All this time, I had been thinking, how can they miss this? – The smell of paint was still very strong – How can they miss this...

    Hahaha. Mission accomplished.

  4. Speak-Along: Gerard van der Maes

    audio: /ˈχeː.rɑrt/ χAY-rart

    χ = as the ch in Loch or Bach

    Gerard van der Maes χAY-rart fun duhr MAHS
    Professor van der Maes following the word Professor it’s vun duhr MAHS

    Don’t worry if you cannot get the Dutch pronunciation of Gerard right because, obviously, nobody in the novel uses it. They pronounce the name the English way. Be grateful – he he – I left out the variations in pronunciation for the Dutch but I will not spare you the English variations. Which do you think is the one Louisa favours?

    Gerard – Pronunciation in English

    ˈdʒer.a:d JERR-ahd
    ˈdʒer.əd JERR-uhd
    dʒer.ˈa:d jerr-AHD
    dʒəˈra:d juh-RAHD

    dʒəˈra:rd juh-RAHRD

    dʒer = as the first syllable in Jerry
    dʒə = as the first syllable in Jemima
    əd = as the second syllable in Jarrod

    CNN Piers Morgan – Gerard Butler
    the name Gerard – spoken with an English, Scottish & imitation American accent

    And while we’re at it...

    The Big Book of Beastly Mispronunciations: The Complete Opinionated Guide
    by Charles Harrington Elster

    read what he says about the Dutch pronunciation of the name van Gogh - funny!

    There are three dictionary-sanctioned ways to pronounce the last name of this great Dutch painter [...]
    The Dutch pronunciation is entirely appropriate when speaking Dutch, of course.

    How to say Huygens the Dutch way
    (1:07) Professor takes a detour into the pronunciation of 'Huygens' while explaining Huygen's Principle to his physics students.


    uy = the Huib sound (Tulips for Augusta)

    g = χ = the sound you need for Gerard and van Gogh

    1. Thanks! I enjoyed the video of the professor and the extract concerning the pronunciation of Van Gogh.

    2. And knowing my limits, I shall prudently stick with the English pronunciation for all the above names myself, including dʒəˈra:d juh-RAHD for 'Gerard'! (My guess is Louisa will favour that?)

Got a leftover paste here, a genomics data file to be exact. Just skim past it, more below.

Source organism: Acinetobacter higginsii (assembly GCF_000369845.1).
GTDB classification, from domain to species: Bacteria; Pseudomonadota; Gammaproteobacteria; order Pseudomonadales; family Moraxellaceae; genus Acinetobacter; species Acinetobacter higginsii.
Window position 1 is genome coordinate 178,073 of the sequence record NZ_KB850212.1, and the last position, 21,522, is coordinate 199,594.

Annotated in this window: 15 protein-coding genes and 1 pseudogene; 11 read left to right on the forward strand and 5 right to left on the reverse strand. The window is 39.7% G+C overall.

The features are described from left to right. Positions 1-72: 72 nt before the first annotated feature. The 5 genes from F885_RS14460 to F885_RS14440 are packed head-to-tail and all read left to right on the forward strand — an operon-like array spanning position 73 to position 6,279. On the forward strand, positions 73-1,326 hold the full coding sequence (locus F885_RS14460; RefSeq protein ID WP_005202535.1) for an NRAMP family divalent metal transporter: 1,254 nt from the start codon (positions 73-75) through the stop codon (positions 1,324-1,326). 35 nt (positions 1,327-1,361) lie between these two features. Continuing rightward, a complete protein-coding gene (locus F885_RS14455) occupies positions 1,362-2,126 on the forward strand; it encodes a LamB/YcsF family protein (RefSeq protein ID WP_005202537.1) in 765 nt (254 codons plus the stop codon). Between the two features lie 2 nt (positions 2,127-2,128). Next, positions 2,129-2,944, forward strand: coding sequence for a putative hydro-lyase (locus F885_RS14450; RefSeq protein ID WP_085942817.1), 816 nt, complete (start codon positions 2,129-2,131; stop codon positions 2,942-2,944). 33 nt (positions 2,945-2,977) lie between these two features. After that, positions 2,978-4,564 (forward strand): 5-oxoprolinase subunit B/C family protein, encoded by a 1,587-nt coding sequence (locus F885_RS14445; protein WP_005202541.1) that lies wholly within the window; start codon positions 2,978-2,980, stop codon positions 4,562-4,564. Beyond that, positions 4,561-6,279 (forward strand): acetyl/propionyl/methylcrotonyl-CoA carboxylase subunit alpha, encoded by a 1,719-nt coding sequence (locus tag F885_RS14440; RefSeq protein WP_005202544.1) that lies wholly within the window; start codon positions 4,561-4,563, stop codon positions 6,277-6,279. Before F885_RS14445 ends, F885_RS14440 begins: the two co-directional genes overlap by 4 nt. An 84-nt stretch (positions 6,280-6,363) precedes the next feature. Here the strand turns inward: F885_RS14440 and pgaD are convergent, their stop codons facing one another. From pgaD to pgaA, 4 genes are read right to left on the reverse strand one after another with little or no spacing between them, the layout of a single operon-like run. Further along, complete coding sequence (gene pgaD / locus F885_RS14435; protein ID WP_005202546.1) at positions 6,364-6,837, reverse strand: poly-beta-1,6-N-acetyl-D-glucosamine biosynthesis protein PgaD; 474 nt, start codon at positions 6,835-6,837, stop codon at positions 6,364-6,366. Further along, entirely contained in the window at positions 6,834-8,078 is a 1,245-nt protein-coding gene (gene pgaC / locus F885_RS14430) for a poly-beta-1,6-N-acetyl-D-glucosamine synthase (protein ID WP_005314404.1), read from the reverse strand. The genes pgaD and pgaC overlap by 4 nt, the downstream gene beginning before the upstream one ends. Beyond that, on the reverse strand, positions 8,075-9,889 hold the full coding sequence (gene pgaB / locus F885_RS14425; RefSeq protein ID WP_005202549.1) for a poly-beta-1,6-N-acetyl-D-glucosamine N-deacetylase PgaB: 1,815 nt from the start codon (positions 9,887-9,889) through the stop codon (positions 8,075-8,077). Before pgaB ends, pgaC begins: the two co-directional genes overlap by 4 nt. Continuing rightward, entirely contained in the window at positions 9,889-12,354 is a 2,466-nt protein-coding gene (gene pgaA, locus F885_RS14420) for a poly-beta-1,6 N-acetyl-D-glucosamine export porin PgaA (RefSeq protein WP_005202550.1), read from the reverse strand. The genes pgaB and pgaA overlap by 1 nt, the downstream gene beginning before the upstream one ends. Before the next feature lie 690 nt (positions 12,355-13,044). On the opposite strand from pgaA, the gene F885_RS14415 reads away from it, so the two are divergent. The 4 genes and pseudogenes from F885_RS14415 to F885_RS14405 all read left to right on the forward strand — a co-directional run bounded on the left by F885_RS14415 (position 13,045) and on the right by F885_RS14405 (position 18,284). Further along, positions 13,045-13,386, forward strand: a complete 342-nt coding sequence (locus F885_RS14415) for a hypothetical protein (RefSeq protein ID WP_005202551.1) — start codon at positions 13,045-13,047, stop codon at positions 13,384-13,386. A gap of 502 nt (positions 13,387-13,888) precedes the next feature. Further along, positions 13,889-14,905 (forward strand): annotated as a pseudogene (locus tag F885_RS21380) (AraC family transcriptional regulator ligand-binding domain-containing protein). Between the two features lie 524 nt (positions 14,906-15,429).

5. While I was "google-ing" I found a Dutch painter

    Everard Crijnsz. van der Maes, Everard Crynsz. van der Maes (1577, The Hague – 1647, The Hague), was a Dutch Golden Age painter.

    There are various spellings of his name:

    • Everard Krijnsz. van der Maes
    • Everard Crijnsz. van der Maes
    • Evert Quirijnsz. van der Maes
    • Everard Quirijnsz. van der Maes
    • Everard Krynsz. van der Maes
    • Everard Crynsz. van der Maes

    I have a suspicion TGB knew of him:
    Krijnszoon (= Krijn’s son)
    van der Maes

    1. Yes, I believe she would have heard of him. Considering that she was born in a time when many women did not receive a great deal of education, The Great Neels managed to include a lot of interesting cultural information in her books which I usually read with delight alongside the romance plots (unless I'm too impatient to know what happens to the heroine, in which case, I skim through the wealth of detail). I've learned a lot about the interior furnishings of Dutch and British homes as well as the exterior architecture, tourist attractions and major driving routes of the main cities of England, the Netherlands, and even countries such as Vienna, Portugal. Not to mention the wonderful food details that she lavishes across her books! Is it a British thing to be able to integrate food details so well in fiction? Ian Fleming's James Bond novels also make my mouth water when it comes to Bond's meals.